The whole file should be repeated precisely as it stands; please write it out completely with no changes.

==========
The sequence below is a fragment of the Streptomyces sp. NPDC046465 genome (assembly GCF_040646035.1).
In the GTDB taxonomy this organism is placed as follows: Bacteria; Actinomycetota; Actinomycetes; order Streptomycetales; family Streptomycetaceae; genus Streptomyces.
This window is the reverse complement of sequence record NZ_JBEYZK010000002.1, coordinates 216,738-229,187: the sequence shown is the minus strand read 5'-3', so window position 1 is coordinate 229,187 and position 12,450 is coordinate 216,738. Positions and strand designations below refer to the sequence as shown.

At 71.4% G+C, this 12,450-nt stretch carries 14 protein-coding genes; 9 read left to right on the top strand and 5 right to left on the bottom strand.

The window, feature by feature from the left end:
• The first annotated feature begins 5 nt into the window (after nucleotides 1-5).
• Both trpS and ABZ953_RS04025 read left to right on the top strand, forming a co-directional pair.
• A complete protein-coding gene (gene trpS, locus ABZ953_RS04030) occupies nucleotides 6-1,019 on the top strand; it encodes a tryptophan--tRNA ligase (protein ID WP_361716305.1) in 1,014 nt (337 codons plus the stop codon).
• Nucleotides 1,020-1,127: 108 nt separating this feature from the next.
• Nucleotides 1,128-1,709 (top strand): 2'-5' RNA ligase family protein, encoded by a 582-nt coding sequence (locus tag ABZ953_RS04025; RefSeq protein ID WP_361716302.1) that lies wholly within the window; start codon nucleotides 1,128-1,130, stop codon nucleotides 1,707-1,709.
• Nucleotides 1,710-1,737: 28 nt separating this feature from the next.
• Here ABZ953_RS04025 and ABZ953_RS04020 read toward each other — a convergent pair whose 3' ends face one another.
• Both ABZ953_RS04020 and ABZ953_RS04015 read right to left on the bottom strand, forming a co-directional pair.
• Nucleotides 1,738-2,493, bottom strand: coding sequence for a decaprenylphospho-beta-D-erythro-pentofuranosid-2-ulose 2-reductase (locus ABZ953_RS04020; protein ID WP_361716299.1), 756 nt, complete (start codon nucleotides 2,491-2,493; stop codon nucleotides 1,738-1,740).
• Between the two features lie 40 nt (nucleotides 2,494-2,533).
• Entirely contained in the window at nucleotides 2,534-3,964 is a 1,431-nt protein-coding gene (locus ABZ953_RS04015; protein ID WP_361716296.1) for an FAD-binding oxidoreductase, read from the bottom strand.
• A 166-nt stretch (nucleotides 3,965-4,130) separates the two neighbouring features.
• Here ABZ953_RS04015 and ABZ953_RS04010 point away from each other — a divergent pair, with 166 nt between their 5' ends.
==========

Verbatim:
The sequence below is a fragment of the Streptomyces sp. NPDC046465 genome (assembly GCF_040646035.1).
In the GTDB taxonomy this organism is placed as follows: Bacteria; Actinomycetota; Actinomycetes; order Streptomycetales; family Streptomycetaceae; genus Streptomyces.
This window is the reverse complement of sequence record NZ_JBEYZK010000002.1, coordinates 216,738-229,187: the sequence shown is the minus strand read 5'-3', so window position 1 is coordinate 229,187 and position 12,450 is coordinate 216,738. Positions and strand designations below refer to the sequence as shown.

At 71.4% G+C, this 12,450-nt stretch carries 14 protein-coding genes; 9 read left to right on the top strand and 5 right to left on the bottom strand.

The window, feature by feature from the left end:
• The first annotated feature begins 5 nt into the window (after nucleotides 1-5).
• Both trpS and ABZ953_RS04025 read left to right on the top strand, forming a co-directional pair.
• A complete protein-coding gene (gene trpS, locus ABZ953_RS04030) occupies nucleotides 6-1,019 on the top strand; it encodes a tryptophan--tRNA ligase (protein ID WP_361716305.1) in 1,014 nt (337 codons plus the stop codon).
• Nucleotides 1,020-1,127: 108 nt separating this feature from the next.
• Nucleotides 1,128-1,709 (top strand): 2'-5' RNA ligase family protein, encoded by a 582-nt coding sequence (locus tag ABZ953_RS04025; RefSeq protein ID WP_361716302.1) that lies wholly within the window; start codon nucleotides 1,128-1,130, stop codon nucleotides 1,707-1,709.
• Nucleotides 1,710-1,737: 28 nt separating this feature from the next.
• Here ABZ953_RS04025 and ABZ953_RS04020 read toward each other — a convergent pair whose 3' ends face one another.
• Both ABZ953_RS04020 and ABZ953_RS04015 read right to left on the bottom strand, forming a co-directional pair.
• Nucleotides 1,738-2,493, bottom strand: coding sequence for a decaprenylphospho-beta-D-erythro-pentofuranosid-2-ulose 2-reductase (locus ABZ953_RS04020; protein ID WP_361716299.1), 756 nt, complete (start codon nucleotides 2,491-2,493; stop codon nucleotides 1,738-1,740).
• Between the two features lie 40 nt (nucleotides 2,494-2,533).
• Entirely contained in the window at nucleotides 2,534-3,964 is a 1,431-nt protein-coding gene (locus ABZ953_RS04015; protein ID WP_361716296.1) for an FAD-binding oxidoreductase, read from the bottom strand.
• A 166-nt stretch (nucleotides 3,965-4,130) separates the two neighbouring features.
• Here ABZ953_RS04015 and ABZ953_RS04010 point away from each other — a divergent pair, with 166 nt between their 5' ends.